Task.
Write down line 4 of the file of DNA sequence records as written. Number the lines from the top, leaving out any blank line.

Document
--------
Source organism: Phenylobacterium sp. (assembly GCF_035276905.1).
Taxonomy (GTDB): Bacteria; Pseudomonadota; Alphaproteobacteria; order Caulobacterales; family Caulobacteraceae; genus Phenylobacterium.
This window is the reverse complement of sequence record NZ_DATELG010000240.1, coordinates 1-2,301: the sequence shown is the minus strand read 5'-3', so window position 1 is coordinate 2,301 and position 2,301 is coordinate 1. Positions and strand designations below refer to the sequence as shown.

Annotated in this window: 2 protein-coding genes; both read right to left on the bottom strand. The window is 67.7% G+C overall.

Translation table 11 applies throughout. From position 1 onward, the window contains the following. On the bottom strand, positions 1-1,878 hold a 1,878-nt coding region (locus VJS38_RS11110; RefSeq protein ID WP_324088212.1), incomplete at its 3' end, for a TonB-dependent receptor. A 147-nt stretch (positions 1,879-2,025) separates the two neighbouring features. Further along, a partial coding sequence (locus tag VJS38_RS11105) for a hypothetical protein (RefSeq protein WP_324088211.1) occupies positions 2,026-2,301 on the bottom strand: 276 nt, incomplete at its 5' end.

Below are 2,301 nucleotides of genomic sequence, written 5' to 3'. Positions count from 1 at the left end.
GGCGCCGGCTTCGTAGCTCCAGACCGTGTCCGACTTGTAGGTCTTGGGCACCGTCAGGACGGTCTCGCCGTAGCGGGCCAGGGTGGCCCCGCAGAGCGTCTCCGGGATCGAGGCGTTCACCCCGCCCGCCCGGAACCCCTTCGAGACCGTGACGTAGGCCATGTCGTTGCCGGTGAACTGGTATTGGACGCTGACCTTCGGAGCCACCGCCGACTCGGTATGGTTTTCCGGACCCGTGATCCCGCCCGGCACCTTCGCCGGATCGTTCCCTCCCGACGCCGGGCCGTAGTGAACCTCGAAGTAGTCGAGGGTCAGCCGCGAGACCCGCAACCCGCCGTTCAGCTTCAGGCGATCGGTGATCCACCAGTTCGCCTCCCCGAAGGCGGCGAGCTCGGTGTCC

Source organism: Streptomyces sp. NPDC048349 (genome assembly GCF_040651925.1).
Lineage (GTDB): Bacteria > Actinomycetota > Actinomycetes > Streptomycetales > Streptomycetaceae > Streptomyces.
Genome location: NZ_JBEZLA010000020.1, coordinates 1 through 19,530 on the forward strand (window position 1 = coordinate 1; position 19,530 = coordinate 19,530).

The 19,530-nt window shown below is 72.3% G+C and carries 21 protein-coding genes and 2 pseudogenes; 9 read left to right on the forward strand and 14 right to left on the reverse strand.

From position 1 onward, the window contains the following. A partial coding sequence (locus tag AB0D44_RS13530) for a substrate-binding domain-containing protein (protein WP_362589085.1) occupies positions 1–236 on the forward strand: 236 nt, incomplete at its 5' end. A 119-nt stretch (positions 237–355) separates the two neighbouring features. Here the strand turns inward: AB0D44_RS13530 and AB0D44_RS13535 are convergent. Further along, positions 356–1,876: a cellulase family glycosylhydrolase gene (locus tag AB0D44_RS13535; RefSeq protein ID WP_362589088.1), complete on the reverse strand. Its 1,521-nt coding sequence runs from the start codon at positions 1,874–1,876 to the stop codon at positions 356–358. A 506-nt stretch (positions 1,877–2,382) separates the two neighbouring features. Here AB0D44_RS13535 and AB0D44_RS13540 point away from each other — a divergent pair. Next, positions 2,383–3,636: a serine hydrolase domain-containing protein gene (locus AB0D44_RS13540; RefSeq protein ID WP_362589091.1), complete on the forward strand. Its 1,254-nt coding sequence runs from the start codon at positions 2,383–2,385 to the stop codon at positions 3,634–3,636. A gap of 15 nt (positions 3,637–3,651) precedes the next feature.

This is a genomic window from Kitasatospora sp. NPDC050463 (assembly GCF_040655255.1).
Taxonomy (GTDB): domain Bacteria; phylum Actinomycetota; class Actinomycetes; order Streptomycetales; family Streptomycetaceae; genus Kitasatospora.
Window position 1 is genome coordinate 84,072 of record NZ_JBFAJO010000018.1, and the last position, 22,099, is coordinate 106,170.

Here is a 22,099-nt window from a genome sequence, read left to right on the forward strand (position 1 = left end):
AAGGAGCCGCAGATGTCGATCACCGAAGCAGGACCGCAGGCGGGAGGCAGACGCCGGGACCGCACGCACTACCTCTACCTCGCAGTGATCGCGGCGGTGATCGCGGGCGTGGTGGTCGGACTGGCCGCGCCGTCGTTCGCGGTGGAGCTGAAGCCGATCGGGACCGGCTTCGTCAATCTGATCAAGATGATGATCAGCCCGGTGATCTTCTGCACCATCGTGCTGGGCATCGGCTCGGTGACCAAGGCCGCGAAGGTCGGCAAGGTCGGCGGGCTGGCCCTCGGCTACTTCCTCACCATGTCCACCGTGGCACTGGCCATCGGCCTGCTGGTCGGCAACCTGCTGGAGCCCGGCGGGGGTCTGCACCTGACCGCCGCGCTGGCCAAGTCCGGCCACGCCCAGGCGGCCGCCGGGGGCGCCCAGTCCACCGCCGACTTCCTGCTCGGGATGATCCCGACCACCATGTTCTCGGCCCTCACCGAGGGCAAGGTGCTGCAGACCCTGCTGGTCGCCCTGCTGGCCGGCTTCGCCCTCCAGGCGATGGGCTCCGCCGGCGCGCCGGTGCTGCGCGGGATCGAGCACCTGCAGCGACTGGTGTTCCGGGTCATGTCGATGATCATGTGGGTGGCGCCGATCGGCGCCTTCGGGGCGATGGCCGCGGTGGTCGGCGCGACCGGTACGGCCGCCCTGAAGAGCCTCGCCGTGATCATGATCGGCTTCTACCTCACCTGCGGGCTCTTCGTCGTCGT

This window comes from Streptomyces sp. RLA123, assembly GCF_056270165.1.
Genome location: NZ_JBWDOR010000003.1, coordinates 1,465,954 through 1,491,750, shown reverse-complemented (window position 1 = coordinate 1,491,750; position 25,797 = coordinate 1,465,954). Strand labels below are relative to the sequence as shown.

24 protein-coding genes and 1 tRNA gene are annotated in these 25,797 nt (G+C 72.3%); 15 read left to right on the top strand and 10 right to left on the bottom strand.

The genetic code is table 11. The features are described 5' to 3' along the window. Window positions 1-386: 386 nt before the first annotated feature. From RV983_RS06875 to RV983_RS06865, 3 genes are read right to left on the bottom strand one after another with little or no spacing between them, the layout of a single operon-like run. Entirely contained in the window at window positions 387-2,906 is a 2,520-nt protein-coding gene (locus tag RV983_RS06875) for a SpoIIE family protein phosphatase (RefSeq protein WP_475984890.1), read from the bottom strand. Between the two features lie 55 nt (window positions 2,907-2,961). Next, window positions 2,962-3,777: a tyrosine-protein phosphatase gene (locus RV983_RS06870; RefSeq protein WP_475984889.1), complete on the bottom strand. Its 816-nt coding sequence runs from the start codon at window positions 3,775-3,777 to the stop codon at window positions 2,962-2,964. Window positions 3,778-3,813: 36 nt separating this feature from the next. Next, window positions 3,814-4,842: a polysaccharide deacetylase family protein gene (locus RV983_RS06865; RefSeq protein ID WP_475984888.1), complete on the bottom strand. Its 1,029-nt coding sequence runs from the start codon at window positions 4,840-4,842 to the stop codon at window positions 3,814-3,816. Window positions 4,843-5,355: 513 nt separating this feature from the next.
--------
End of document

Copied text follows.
Annotated in this window: 2 protein-coding genes; both read right to left on the bottom strand. The window is 67.7% G+C overall.